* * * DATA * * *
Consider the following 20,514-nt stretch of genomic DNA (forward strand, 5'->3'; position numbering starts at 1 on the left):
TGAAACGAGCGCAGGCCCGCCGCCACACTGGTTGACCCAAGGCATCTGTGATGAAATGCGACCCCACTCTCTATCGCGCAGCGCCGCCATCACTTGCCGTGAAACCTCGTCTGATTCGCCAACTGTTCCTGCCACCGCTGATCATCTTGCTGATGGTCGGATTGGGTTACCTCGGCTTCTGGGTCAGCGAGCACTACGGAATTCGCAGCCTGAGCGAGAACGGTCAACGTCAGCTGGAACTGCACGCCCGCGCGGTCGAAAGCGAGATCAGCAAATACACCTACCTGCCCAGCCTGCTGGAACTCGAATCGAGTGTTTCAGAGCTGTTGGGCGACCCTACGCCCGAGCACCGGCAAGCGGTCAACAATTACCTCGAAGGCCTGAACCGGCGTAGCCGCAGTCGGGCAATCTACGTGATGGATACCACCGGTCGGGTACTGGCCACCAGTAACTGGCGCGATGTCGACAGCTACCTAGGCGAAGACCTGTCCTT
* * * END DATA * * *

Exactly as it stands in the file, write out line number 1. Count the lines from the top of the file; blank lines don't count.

Consider the following 20,514-nt stretch of genomic DNA (forward strand, 5'->3'; position numbering starts at 1 on the left):